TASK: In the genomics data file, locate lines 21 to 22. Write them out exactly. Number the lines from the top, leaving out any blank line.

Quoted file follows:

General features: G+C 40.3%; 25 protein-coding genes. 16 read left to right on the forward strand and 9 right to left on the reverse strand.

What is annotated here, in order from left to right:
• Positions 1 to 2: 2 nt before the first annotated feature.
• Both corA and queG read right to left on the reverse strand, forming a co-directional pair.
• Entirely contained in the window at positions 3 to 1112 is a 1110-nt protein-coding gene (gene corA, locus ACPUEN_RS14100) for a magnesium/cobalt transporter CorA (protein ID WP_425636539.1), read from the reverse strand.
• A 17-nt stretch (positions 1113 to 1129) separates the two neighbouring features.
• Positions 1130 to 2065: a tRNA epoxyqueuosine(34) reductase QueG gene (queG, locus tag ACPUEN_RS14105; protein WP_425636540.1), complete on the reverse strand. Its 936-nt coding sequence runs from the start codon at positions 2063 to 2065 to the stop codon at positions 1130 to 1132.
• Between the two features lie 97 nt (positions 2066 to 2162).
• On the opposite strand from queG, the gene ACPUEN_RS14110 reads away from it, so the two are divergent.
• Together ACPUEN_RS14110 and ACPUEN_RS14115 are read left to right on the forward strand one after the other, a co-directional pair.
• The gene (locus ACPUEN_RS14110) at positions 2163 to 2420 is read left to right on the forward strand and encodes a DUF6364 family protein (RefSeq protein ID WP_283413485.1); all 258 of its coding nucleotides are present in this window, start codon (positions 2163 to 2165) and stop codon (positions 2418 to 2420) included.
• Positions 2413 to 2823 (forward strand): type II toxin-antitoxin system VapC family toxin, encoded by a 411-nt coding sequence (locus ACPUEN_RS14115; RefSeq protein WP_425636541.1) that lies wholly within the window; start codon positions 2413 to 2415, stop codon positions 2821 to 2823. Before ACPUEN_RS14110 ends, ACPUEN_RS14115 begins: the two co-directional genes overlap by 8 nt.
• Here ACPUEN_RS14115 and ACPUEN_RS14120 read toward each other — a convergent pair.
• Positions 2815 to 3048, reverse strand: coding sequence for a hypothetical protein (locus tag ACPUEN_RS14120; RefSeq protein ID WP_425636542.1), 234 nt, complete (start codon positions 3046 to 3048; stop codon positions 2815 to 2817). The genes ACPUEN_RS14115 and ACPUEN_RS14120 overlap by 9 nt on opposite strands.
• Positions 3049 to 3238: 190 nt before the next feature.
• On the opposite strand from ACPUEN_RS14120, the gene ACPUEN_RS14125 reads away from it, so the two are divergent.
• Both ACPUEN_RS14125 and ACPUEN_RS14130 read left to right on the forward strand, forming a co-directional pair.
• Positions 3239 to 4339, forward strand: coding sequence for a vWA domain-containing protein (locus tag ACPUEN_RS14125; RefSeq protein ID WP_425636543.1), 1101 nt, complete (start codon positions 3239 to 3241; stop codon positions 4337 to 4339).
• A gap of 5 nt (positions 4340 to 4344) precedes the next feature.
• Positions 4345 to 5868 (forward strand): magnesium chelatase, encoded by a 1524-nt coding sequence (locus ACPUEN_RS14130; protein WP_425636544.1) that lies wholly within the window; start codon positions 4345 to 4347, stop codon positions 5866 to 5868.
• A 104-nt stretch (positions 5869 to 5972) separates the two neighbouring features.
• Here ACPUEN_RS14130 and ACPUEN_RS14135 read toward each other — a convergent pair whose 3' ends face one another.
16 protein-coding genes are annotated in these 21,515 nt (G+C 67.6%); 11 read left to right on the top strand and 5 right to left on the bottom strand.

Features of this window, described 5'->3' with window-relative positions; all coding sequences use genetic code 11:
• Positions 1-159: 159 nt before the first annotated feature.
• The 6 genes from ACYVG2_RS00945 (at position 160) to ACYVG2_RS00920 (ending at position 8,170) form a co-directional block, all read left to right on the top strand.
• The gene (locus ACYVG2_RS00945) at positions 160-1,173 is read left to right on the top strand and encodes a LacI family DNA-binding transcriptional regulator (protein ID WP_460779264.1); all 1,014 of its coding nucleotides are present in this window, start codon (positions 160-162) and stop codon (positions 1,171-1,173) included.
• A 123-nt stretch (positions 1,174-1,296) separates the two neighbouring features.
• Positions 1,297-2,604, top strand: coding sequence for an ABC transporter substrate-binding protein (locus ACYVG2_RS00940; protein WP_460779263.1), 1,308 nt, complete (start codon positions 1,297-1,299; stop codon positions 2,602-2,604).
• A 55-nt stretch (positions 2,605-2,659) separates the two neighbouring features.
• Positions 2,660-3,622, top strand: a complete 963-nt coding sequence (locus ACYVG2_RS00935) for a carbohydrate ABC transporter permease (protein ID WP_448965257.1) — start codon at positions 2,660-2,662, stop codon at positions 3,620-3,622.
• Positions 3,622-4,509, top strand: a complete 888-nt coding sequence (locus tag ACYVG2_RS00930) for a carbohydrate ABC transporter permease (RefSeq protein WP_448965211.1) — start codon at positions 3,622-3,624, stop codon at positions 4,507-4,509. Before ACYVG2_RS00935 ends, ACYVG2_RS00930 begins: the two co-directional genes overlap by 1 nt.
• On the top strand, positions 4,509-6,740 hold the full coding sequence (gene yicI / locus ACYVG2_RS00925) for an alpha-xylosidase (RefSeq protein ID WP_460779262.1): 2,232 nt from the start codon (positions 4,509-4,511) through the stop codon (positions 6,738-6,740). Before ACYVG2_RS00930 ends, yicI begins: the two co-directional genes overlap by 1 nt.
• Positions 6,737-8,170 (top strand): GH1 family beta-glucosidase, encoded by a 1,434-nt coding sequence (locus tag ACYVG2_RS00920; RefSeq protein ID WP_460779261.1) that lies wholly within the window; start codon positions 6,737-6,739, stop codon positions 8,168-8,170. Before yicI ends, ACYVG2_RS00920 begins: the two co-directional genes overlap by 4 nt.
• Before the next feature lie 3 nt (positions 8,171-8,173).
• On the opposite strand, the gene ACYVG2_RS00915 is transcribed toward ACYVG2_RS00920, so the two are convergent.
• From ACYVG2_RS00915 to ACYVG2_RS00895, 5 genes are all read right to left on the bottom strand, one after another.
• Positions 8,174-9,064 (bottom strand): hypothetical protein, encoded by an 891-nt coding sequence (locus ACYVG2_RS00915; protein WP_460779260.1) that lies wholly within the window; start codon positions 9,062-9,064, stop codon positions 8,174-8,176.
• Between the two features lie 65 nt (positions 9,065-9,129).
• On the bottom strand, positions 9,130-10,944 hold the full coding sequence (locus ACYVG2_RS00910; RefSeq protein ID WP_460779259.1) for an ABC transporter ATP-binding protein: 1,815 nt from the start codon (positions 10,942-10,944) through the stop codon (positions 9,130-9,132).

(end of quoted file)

• A 104-nt stretch (positions 5869 to 5972) separates the two neighbouring features.
• Here ACPUEN_RS14130 and ACPUEN_RS14135 read toward each other — a convergent pair whose 3' ends face one another.